‘Won’t somebody please think of the children!’
The Simpsons has taught us not to trust anyone who stoops to use the corruptibility of children to advance a political argument
Did you see last week’s Beer Store commercial warning of the dangers of ending its Ontario retail monopoly by allowing alcohol sales in corner stores? “Of course they’re good kids — but they are still kids,” the voiceover says, as we see teenagers picking up booze, encouraged by a smirking shopkeeper.
The vantage point shifts to security camera footage, alerting us that we’re witnessing a crime. “Have fun tonight, boys,” the clerk says, as one of the kids freezes in the black-and-white frame, his eyes glowing menacingly red. A loud chord strikes, and then the narrator spells it out: “Alcohol in convenience stores? It’s just not right for our kids.”
It’s a nakedly stupid piece of fear-mongering propaganda from the Beer Store’s owners (three multinational brewing corporations). After all, their products are already sold by private operators in bars across Ontario, as well as in conve- nience and grocery stores in other provinces and countries. We already buy other dangerous, addictive vices — tobacco and lottery tickets — at convenience stores. Really, there’s no good reason the brewers should continue to reap the profits of a government-enforced monopoly on retail sales. So instead of trying to make their case, they’ve just screamed, like Helen Lovejoy on The Simpsons, “Won’t somebody please think of the children!”
That’s the first argumentative refuge of scoundrels, cheats and liars, and despite being satirized fairly comprehensively by Lovejoy’s character for well over a decade, it’s still a surprisingly common — and depressingly effective — tactic.
We’ve seen it during the federal government’s current term, when then-public safety minister Vic Toews introduced a broad internet espionage bill that would give the police powers to invade the privacy of Canadians. Cynically, he titled it the “Protecting Children From Internet Predators Act,” and suggested critics of the bill were siding with child pornographers.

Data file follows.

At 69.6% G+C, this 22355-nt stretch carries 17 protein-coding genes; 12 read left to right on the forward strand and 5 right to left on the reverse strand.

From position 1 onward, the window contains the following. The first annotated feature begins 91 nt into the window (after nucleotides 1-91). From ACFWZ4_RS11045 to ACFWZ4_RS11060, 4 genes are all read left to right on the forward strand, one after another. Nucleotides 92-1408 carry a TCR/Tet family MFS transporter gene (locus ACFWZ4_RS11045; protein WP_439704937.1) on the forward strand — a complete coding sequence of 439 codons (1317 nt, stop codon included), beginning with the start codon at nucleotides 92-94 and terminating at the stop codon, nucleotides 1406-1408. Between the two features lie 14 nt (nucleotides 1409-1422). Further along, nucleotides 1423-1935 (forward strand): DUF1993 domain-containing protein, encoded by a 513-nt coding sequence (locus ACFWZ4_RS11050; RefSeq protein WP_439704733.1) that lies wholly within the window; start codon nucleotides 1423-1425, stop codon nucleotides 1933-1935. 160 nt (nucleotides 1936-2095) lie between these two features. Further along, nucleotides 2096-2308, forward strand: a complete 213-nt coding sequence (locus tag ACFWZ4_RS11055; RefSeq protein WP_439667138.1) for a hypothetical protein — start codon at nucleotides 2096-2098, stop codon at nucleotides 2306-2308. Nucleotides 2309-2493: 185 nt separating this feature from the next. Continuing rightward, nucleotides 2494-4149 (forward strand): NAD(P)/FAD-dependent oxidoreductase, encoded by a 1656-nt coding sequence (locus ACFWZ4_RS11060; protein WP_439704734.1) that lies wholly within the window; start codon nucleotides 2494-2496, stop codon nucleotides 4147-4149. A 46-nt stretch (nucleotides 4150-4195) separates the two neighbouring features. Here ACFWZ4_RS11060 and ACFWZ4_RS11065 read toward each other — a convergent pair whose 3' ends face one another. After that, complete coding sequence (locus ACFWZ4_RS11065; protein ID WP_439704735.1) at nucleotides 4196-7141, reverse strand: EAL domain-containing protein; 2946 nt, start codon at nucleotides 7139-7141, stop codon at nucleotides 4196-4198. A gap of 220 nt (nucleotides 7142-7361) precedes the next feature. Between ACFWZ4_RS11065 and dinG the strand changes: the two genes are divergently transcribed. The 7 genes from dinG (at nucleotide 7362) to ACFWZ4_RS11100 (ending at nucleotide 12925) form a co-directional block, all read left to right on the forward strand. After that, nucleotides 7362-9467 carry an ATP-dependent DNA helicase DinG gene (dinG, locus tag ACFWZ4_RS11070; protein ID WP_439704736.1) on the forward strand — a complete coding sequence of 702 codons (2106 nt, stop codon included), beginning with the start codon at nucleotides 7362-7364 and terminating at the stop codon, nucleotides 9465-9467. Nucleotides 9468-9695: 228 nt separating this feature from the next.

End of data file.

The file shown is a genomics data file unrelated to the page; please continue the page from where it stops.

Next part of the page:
Closer to home, we’ve seen both Councillor Doug Ford and school trustee Sam Sotiropoulos try to dodge accusations of homophobia by raising the spectre of nude men at Pride parades exposing themselves to children.
Just this month, Councillor Giorgio Mammoliti successfully invoked the need to protect children from drugs and pedophiles by banning electronic music dance (EDM) parties on city land at Exhibition Place.
“My concern has always been about the children,” he said, though his — and the city’s — worry was prompted by complaints from the owner of Muzik nightclub (a friend and supporter of the mayor’s), who said the events on city land were offering unfair competition to his own EDM parties.
And, of course, Olivia Chow has made “putting children and families at the heart of our city” one of the planks of her mayoral campaign. In practice, that policy (so far) consists only of a proposal to expand after-school programs, but she’s mentioned her emphasis on the good of the children as one of her core attributes in virtually every speech, pointing the finger at crack mayor Rob Ford as setting a bad example for her grandkids.
In all of the above cases, with the possible exception of Chow, the good of the kids is raised as a desperate attempt to distract from a more pressing concern: the interests of consumers, the perception of intolerance, an attempt to weaken civil liberties or the simple act of scratching an influential businessman’s back. Sadly, the ploy often manages to at least derail the conversation — so we wind up debating who is or is not sufficiently concerned about the welfare of the young.
You could call it Lovejoy’s Law: If, during an argument, someone begs you to “please think of the children,” they’re probably either lying, trying to screw you over or hoping to distract you from the worthlessness of their position. Because when we really care about the children, we don’t let people use them to manipulate us into accepting their politics. Instead, we engage in real debate. Edward Keenan is a senior editor at the Grid, Toronto’s weekly city magazine. To read more of his articles, go to thegrid.to/keenanwireblog.
“You could call it Lovejoy’s Law: If, during an argument, someone begs you to ‘please think of the children,’ they’re probably . . . hoping to distract you from the worthlessness of their position.”
Helen Lovejoy should be the poster child of the Beer Store campaign to keep its retail monopoly.